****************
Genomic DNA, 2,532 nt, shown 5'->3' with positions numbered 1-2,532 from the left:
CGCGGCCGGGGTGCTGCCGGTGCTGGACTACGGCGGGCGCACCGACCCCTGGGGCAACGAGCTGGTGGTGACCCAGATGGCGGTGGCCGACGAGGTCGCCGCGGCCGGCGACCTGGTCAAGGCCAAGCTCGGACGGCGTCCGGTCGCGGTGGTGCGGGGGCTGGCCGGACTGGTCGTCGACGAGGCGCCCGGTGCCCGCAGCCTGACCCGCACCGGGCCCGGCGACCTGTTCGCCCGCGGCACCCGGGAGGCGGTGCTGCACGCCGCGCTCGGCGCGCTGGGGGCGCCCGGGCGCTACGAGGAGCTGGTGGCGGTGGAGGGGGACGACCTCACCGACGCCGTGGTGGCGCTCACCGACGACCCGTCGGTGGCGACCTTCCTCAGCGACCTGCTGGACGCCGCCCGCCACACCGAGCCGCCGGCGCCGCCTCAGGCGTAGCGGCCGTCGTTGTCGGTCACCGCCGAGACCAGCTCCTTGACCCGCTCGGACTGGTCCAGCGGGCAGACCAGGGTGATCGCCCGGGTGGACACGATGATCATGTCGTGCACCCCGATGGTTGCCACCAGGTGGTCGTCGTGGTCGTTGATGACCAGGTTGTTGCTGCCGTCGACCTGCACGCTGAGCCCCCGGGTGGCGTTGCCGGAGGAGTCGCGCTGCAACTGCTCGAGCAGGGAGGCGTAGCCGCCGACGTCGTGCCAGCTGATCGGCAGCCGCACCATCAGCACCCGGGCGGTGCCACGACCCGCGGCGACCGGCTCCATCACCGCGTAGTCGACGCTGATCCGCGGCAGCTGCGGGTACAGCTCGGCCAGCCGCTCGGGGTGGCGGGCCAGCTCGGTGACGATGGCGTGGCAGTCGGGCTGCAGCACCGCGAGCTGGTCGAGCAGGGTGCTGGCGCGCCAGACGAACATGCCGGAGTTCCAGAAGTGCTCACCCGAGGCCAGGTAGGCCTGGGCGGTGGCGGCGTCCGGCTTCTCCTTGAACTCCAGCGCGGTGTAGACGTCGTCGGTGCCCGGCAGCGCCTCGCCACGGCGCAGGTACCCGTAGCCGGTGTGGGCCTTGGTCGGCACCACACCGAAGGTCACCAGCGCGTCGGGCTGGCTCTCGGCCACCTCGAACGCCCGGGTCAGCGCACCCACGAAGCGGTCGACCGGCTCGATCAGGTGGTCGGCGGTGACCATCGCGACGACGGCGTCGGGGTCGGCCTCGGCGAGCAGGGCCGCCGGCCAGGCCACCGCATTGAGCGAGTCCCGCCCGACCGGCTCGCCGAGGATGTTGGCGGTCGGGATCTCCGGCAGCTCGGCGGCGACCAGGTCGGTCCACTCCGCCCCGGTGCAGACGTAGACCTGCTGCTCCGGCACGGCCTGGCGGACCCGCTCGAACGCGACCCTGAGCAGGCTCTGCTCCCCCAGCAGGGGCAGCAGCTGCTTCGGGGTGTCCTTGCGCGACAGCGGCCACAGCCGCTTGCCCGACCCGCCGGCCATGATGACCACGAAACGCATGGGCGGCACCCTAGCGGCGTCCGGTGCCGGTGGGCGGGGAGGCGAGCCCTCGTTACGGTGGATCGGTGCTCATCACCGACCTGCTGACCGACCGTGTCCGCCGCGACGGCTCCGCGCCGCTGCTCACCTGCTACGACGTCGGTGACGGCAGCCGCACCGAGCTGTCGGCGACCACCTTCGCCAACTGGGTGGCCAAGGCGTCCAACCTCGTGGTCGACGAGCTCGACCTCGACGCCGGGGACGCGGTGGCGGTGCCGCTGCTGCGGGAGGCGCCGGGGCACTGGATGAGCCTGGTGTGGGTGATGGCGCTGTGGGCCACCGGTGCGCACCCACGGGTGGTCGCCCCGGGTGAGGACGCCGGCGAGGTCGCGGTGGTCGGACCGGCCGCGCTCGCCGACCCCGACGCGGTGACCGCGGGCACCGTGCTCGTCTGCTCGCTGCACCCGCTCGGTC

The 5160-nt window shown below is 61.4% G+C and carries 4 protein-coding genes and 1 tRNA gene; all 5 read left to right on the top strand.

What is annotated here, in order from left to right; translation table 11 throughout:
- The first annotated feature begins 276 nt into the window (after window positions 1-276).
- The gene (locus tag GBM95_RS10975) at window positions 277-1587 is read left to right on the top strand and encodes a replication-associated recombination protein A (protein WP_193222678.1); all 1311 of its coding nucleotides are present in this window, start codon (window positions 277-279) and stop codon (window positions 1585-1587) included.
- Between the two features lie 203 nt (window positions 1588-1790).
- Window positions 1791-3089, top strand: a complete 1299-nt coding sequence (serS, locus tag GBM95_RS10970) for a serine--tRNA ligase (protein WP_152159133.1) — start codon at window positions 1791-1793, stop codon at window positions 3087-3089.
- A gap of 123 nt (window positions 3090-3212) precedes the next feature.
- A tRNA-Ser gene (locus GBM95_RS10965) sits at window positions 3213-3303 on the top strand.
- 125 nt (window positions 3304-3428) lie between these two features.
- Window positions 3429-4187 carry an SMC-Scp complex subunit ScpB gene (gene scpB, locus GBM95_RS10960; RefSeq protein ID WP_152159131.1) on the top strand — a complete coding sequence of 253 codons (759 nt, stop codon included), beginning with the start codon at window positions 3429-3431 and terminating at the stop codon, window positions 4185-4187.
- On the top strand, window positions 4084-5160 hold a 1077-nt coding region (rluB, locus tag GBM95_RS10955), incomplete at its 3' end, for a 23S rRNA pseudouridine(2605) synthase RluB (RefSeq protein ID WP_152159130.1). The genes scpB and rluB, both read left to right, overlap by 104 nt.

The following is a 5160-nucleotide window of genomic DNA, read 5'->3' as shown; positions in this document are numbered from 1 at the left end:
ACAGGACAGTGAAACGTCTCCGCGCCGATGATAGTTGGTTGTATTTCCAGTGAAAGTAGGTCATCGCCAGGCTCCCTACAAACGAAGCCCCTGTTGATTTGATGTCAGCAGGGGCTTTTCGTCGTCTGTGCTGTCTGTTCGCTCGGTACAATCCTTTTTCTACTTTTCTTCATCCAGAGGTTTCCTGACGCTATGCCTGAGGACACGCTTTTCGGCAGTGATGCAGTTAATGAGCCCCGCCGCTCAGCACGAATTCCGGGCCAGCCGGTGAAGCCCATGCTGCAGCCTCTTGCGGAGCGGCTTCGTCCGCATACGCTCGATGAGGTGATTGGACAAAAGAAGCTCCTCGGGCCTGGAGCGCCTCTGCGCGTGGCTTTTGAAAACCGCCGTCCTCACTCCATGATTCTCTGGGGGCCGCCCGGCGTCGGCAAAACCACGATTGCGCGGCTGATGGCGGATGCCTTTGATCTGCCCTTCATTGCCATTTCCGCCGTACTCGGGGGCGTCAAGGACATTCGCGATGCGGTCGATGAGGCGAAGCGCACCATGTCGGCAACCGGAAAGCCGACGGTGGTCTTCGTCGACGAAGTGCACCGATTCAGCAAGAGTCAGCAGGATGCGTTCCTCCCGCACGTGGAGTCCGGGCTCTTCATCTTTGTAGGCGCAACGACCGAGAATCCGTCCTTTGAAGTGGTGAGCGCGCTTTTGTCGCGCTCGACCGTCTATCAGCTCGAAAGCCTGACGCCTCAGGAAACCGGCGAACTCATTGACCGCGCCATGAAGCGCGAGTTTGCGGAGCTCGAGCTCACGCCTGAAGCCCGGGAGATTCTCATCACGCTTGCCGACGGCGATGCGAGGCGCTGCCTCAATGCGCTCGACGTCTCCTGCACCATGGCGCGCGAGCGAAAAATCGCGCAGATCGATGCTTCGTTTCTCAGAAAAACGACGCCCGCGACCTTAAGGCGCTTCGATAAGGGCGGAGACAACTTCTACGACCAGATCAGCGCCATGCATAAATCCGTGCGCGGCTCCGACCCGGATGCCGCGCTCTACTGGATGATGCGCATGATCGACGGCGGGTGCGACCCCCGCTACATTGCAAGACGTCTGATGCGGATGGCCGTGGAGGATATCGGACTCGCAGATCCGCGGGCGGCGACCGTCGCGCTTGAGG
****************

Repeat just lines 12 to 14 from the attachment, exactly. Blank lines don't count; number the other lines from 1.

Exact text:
- Window positions 3429-4187 carry an SMC-Scp complex subunit ScpB gene (gene scpB, locus GBM95_RS10960; RefSeq protein ID WP_152159131.1) on the top strand — a complete coding sequence of 253 codons (759 nt, stop codon included), beginning with the start codon at window positions 3429-3431 and terminating at the stop codon, window positions 4185-4187.
- On the top strand, window positions 4084-5160 hold a 1077-nt coding region (rluB, locus tag GBM95_RS10955), incomplete at its 3' end, for a 23S rRNA pseudouridine(2605) synthase RluB (RefSeq protein ID WP_152159130.1). The genes scpB and rluB, both read left to right, overlap by 104 nt.

The following is a 5160-nucleotide window of genomic DNA, read 5'->3' as shown; positions in this document are numbered from 1 at the left end: